OECS recruits New Voices for Climate Change
Basseterre, St. Kitts (SKNIS) — The realities of climate change, its current impact on the region, and ways to effectively share the message with the public were explored last week at a two-day symposium for private media and communication personnel within government.
The June 18-19 symposium was attended by approximately 50 persons from the Organization of Eastern Caribbean States (OECS) member countries. It was held at the St. Kitts Marriott Resort and was organized by the OECS Commission as a first time initiative.
“What we realize is that climate change is a very technical topic and not everyone understands what climate change is about,” explained Lester Arnold, coordinator of the Reducing Risks to Human and Natural Assets Resulting from Climate Change (RRACC) Project. “So what we decided to do was to bring them (media practitioners) together, teach them what climate change is all about, break it down to the point where like the old saying goes if your grandmother can understand what climate change is all about then we would have met our goals.”
The RRACC project is funded by the United States Agency for International Development (USAID) to the tune of US $10.5 million. The workshop was hailed a success by Arnold, who highlighted the enthusiasm of and the interaction between participants. As for the message he stressed that given the current climate, everyone was onboard.
“Climate change is affecting all of us,” the OECS official emphasized. “I’m sure everybody is crying out now about the extended dry period we have had this year … and in previous years.
This is a part of climate variability and also of climate change. We all know that temperatures globally are increasing. We are getting more severe storm events and things of that nature. We cannot be like ostriches and bury our heads in the sand and not pay attention to it.”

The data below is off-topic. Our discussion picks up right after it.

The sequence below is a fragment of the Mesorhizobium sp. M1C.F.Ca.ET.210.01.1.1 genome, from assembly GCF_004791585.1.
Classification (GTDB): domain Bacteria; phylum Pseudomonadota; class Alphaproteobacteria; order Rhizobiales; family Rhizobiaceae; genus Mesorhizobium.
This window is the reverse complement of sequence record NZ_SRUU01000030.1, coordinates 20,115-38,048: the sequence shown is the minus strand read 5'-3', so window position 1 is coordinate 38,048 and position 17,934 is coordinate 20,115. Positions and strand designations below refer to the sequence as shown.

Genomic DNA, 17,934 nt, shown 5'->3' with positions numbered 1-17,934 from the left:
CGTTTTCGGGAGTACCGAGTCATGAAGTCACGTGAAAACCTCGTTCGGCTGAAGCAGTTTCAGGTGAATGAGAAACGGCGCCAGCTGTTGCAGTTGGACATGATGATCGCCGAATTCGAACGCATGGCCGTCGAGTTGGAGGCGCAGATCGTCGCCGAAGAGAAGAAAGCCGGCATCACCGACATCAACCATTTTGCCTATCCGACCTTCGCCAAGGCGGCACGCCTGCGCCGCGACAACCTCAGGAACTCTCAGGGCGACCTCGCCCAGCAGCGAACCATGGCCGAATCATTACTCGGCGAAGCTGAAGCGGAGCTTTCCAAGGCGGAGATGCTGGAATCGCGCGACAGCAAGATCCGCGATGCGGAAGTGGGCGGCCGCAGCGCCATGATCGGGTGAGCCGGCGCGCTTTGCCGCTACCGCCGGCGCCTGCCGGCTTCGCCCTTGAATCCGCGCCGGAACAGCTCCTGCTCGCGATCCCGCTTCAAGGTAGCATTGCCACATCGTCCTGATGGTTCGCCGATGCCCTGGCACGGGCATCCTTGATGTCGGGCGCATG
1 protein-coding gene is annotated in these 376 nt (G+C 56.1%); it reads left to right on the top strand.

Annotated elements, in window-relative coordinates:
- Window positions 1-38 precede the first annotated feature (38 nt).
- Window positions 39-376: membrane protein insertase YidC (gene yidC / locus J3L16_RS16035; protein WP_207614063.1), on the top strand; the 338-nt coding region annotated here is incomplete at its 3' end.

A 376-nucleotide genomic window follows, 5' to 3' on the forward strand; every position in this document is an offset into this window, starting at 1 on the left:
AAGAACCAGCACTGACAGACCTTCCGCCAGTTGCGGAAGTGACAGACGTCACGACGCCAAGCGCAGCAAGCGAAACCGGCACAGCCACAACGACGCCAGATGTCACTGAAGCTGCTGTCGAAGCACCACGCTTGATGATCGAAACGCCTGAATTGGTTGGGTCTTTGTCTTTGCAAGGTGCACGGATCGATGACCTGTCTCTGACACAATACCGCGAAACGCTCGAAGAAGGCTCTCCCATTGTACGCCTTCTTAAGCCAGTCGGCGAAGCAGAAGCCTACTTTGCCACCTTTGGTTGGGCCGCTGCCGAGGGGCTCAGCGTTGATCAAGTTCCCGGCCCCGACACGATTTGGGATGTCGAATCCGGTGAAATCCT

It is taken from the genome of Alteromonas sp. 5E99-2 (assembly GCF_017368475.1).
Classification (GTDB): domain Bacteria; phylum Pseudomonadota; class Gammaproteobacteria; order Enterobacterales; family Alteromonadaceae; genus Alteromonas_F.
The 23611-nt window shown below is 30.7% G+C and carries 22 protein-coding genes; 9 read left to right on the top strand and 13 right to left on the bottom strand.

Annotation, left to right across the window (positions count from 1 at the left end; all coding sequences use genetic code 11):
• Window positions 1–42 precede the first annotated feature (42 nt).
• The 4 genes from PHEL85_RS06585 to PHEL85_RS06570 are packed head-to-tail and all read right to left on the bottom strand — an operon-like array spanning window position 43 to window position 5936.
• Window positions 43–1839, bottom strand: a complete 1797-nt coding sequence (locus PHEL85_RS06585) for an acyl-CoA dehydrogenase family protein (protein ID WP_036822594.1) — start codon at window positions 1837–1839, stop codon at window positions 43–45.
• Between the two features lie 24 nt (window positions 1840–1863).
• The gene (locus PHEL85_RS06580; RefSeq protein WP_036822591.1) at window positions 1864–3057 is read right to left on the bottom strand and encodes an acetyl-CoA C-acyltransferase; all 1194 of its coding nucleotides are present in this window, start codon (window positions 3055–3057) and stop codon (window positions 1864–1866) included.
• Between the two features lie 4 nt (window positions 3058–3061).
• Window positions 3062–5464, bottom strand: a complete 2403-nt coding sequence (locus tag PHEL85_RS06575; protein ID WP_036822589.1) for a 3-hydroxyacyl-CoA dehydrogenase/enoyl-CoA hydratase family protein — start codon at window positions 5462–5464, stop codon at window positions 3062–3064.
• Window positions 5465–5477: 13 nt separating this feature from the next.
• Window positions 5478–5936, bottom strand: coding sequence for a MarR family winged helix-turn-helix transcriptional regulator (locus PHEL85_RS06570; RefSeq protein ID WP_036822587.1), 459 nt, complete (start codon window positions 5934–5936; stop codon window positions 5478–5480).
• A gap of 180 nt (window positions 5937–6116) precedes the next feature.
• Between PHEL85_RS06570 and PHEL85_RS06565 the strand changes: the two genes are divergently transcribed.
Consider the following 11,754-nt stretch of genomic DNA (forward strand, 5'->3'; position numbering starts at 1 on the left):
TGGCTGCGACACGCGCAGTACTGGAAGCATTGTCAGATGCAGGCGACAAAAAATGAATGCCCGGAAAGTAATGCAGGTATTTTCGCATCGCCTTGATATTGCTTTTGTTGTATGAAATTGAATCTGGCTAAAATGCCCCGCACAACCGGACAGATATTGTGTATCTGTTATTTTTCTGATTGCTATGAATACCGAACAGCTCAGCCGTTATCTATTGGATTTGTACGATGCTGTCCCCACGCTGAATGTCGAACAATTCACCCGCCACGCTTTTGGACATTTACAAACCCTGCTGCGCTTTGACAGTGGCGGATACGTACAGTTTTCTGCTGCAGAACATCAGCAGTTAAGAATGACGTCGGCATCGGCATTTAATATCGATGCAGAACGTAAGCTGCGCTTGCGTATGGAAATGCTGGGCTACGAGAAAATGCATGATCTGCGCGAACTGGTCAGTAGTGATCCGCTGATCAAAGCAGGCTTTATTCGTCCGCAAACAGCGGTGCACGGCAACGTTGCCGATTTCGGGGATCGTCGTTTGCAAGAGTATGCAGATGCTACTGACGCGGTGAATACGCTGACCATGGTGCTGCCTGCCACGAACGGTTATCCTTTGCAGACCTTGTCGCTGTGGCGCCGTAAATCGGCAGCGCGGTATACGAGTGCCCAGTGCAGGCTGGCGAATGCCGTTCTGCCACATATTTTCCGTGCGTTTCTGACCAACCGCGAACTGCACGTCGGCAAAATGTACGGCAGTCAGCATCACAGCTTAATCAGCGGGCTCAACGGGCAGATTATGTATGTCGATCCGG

To reinforce the point Arnold mentioned the destruction caused by Hurricane Ivan which devastated a number of islands in 2004. Grenada suffered the most damage with an estimated cost of more than US $1 billion. In 2010, Hurricane Tomas racked up a bill close to US $600 million when it passed through the Windward islands. St. Lucia was severely impacted.
“There is a lot of buy-in from the policy makers,” Mr. Arnold noted, citing other recent weather related phenomenon, and the leadership role played by St. Lucia’s Minister of Sustainable Development Dr. Jimmy Fletcher.
The OECS is a grouping of nine small island countries in the Caribbean, and experts agree that small islands are more likely to be the worst affected from climate change.
“We have a big voice. Collectively we can stand our ground in the international arena and we can bring our points across and this is exactly what we’ve been doing in the last couple of years,” Arnold disclosed.
Caribbean leaders are expected to raise their voices on this topic at the 21st Session of the Conference of Parties to the United Nations Framework Convention on Climate Change (COP 21) to be held in Paris from November 30 to December 11.